Mini Review Round Up: Kasie West

Kasie West lives with her family in central California, where the heat tries to kill her with its 115-degree stretches. She graduated from Fresno State University with a BA degree that has nothing to do with writing. Visit her online at

Doesn’t it sometimes feel like you have read a lot of books but you never took out the time to review them, and now you’ve fallen behind? It happened before. When I started binge reading books on my Nook. Back in 2015, I believe. And it’s happening now as well. I am reading two books per day because well, I have a feeling I am going to enter the busiest phase of my life soon. I am trying to make up for what I might start to miss. Then again, us bookworms have always found a way to read, haven’t we? And I have also realized that I have to choose between sleeping, having a social life and reading/writing. Guess which one I keep choosing to give up? Anyway, I thought I would do mini review round ups for the three Kasie West Young Adult Novels I read.

P.S. I Like You by Kasie West

Book Blurb: Signed, sealed, delivered . . .

While spacing out in Chemistry class, Lily scribbles some of her favorite song lyrics onto her desk. The next day, she finds that someone has continued the lyrics on the desk, and added a message to her. Intrigue!

Soon, Lily and her anonymous pen pal are exchanging full-on letters -- sharing secrets, recommending bands, and opening up to each other. Lily realizes she's kind of falling for this letter writer. Only who is he? As Lily attempts to unravel the mystery, and juggle school, friends, crushes, and her crazy family, she discovers that matters of the heart can't always be spelled out . . .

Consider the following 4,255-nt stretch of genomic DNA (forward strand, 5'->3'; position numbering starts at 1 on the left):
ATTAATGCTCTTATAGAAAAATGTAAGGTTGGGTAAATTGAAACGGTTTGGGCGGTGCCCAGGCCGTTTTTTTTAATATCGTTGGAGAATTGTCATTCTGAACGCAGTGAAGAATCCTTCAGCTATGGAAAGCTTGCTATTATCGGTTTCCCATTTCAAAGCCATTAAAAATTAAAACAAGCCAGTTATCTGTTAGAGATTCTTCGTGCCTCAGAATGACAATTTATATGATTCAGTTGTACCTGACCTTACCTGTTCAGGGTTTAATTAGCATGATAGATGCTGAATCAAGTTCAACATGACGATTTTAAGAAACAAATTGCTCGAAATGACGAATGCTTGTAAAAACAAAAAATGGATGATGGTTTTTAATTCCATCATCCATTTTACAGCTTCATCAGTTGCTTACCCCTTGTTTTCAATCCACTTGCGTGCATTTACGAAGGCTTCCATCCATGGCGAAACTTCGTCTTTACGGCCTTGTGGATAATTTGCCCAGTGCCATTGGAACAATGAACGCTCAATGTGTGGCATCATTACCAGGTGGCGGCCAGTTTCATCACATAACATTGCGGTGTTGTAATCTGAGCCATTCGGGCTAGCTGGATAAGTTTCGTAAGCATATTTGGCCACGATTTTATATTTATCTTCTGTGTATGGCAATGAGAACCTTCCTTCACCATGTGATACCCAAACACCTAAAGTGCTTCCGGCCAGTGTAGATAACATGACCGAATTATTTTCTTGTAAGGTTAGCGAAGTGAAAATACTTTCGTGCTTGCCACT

The Review: 

The first Kasie West Book I read was On the Fence. I had really liked it. When I followed that up with Fill-In Boyfriend, I was a little disappointed. But since I had high hopes from this author, I read P.S. I Like You. One of the reasons for reading this book was I wanted to write a listicle on secret identities in YA Novels.

But this book did not disappoint me at all. In fact, Lily Abbot and Cade Jennings became two of my favourite characters. I loved the depiction of Lily’s home life. It was nice to see a happy, bustling family. And while some of the plot devices West used are absolute clich├ęs and it doesn’t take a genius to guess who is writing to whom, what I loved is that even when Lily discovers who the letter writer is…it is how she deals with the aftermath that really drew me into the book.

Another thing I love about West’s novels is that they offer good resolution before finally closing the curtains on us. However, I really want to know what happened to the other characters in the book. So I really do want her to write a sequel for this book.

The Distance Between Us by Kasie West

Book Blurb: Money can't buy a good first impression.

Seventeen-year-old Caymen Meyers learned early that the rich are not to be trusted. And after years of studying them from behind the cash register of her mom's porcelain-doll shop, she has seen nothing to prove otherwise. Enter Xander Spence—he's tall, handsome, and oozing rich. Despite his charming ways and the fact that he seems to be one of the first people who actually gets her, she's smart enough to know his interest won't last. Because if there's one thing she's learned from her mother's warnings, it's that the rich have a short attention span. But just when Xander's loyalty and attentiveness are about to convince Caymen that being rich isn't a character flaw, she finds out that money is a much bigger part of their relationship than she'd ever realized. With so many obstacles standing in their way, can she close the distance between them?